Question: What is your opinion of Christian rock music? |

TBC Staff

Question: What is your opinion of Christian rock music? (from our archives)

Response: I am not an expert on music, but I know that music can be used of Satan as well as by God. It plays a big part in all religions, from Christianity to paganism. In this case, I am referring to the “beat,” or rhythm, not the words. The particular beat of music can put one into an altered state of consciousness where demonic influences can actually invade one’s mind. This is especially true of a loud and monotonous beat that is both hypnotic (monotonous) and isolating (so loud that thinking of anything else is impossible).

There is music that is clearly uplifting, and there are other kinds that are not at all suitable for praising God but rather for arousing man’s baser instincts. You don’t need to be a musician to see the results and to sense it in your spirit as you listen. If that kind of music forms the background for supposedly “Christian” words, then I think we have a perversion.

It has been my limited observation that in most rock, Christian or not, it is nearly impossible to understand the words that are being sung because of the loud music being played. Thus the “beat” is the main element that moves the audience. The words, no matter how good, have little effect except upon those who already have them memorized.

Nor is it just “rock” that is a problem in today’s evangelical church. The old hymns that had solid doctrinal content to teach and bow the heart in worship and grateful praise have been replaced in many churches by shallow, repetitive choruses composed by contemporary writers who are mostly young both in years and in the faith. They have little to offer except catchy tunes, a snappy beat for clapping, loud noise, and very little reverence for our Lord—hardly appropriate for entering God’s holy and awesome presence. This is not a blanket criticism, but it fits the general situation.

Sadly, today’s “worshipers” seem content to sing, over and over, for example, “I will sing of your love forever,” or “I love to praise you, Lord,” or “We have come into your house to worship you,” or similar empty phrases. Why are they “empty”? The answer is obvious to anyone who stops to think for a moment.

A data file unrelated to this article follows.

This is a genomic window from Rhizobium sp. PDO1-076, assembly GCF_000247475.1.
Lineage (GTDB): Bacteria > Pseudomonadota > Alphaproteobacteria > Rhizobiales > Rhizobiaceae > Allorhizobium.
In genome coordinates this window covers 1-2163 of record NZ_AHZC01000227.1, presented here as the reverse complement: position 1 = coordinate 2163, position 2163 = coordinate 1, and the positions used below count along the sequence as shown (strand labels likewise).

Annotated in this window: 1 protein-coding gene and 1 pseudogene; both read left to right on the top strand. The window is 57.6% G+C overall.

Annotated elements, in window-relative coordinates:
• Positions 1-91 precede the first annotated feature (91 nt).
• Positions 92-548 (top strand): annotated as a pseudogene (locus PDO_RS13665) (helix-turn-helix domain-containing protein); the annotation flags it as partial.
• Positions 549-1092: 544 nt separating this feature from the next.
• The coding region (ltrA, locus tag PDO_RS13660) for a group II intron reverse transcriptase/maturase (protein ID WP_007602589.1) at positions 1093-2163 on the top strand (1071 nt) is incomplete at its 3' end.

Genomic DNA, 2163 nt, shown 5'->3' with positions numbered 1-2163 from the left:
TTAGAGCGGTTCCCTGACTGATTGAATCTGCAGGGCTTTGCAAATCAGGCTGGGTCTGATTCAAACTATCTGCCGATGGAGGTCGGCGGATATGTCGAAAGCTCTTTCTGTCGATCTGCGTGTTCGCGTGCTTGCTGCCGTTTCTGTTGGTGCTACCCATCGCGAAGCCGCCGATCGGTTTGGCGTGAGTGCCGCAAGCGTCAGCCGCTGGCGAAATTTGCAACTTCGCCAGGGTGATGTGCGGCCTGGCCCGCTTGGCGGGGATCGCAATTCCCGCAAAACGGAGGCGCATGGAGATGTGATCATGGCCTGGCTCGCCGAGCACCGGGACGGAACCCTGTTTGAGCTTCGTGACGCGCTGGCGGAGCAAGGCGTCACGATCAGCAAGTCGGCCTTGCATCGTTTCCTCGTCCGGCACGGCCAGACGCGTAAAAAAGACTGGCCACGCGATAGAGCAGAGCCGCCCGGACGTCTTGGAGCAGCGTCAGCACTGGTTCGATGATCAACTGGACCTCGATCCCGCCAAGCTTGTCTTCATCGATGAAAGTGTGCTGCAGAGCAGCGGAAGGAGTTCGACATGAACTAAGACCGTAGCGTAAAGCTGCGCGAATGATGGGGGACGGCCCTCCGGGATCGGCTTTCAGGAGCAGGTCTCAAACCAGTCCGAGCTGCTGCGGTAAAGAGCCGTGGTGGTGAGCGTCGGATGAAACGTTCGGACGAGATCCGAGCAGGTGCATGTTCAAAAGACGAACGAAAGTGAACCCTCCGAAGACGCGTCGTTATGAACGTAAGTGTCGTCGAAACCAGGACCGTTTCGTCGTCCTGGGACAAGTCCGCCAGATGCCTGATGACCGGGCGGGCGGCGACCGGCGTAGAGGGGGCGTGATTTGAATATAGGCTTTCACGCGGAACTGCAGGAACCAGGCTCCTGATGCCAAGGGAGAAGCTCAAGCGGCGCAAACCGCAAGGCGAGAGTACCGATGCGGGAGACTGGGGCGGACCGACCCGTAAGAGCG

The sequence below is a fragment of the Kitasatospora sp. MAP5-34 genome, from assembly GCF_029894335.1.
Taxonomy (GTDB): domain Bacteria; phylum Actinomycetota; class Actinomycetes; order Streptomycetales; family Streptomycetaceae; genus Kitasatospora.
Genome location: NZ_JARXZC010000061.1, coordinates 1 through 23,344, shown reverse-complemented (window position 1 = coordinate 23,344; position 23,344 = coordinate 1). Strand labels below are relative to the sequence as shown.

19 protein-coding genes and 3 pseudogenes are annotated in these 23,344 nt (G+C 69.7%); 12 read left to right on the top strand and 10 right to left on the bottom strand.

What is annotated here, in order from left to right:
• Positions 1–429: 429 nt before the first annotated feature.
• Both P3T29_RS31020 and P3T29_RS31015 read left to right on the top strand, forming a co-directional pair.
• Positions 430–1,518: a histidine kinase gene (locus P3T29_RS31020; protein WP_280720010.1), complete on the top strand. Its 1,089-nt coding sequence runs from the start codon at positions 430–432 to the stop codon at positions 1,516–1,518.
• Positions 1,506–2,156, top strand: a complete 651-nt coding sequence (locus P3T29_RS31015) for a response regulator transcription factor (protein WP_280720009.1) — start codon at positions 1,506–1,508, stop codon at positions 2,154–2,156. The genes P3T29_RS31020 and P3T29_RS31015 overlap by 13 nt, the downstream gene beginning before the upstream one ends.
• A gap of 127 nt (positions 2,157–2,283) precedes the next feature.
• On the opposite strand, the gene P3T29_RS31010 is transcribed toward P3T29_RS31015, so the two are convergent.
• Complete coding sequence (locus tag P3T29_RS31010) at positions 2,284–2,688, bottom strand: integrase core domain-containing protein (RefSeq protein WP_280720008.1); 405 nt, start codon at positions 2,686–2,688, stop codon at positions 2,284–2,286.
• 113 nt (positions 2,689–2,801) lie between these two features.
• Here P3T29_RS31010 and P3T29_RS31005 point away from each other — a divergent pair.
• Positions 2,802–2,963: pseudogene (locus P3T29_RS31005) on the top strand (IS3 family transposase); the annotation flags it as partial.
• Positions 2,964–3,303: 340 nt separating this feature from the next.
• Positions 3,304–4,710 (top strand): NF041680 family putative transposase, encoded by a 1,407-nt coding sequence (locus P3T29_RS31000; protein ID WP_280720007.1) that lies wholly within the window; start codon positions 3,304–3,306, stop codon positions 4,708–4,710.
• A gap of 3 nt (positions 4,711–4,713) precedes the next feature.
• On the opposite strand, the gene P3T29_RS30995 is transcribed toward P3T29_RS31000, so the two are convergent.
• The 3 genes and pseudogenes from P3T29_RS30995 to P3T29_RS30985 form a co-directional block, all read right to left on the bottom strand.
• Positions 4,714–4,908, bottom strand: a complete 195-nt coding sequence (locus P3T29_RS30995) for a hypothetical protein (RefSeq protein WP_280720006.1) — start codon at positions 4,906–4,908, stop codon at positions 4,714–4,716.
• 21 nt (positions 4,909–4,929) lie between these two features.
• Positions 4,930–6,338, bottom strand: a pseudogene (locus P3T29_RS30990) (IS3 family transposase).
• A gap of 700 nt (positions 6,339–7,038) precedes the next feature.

To repeat the phrase, “I will sing of your love forever,” is not singing of His love at all. You are only saying you are going to sing of His love. If you are sincere, then stop promising to sing of His love and get to it! Sing of His love! Recite what He has done in love, how much He has loved you, and tell Him how much you love Him and why. This should be obvious.

The same is true of “I love to praise you, Lord,” or “We’ve come to worship you.” This is neither praise nor worship but merely saying that you love to praise Him or are going to worship Him. If so, then let’s praise and worship Him! Praise is not saying that you love to praise, nor is worship promising to worship. Let’s really do it! How?

There are so many powerful hymns that praise Him for His love and that express our love and gratitude to Him! Here are sample excerpts: “The love of God is greater far than tongue or pen can ever tell; it goes beyond the highest star and reaches to the lowest hell.... Could we with ink the ocean fill, and were the sky of parchment made, were every blade of grass a quill, and every man a scribe by trade. To tell the love of God above would drain the ocean dry; nor could the scroll contain the whole though stretched from sky to sky!”

Or, “Son of God, ’twas love that made thee die our ruined souls to save; ’twas our sins’ vast load that laid thee, Lord of Life, within the grave.... What was it, blessed God, led Thee to give Thy Son, to yield thy well-beloved for us by sin undone? ’Twas love, unbounded love to us, led Thee to give Thy Son for us!”

What about a more recent favorite: “I love you, Lord, and I lift my voice to worship You, O my soul rejoice. Take joy, my King, in what you hear. Let it be a sweet, sweet sound to your ear.” Is that any better? Slightly. At least we say, “I love you, Lord.” But to say, “I lift my voice to worship you,” is again only an empty promise to worship—but without actual worship. Asking the Lord to take joy in what He hears and hoping it will be a sweet, sweet sound in His ear is offering nothing. How about singing words that would actually bring Him joy and be a sweet sound in His ear? But, as with the others, the song contains none of what it seems to promise.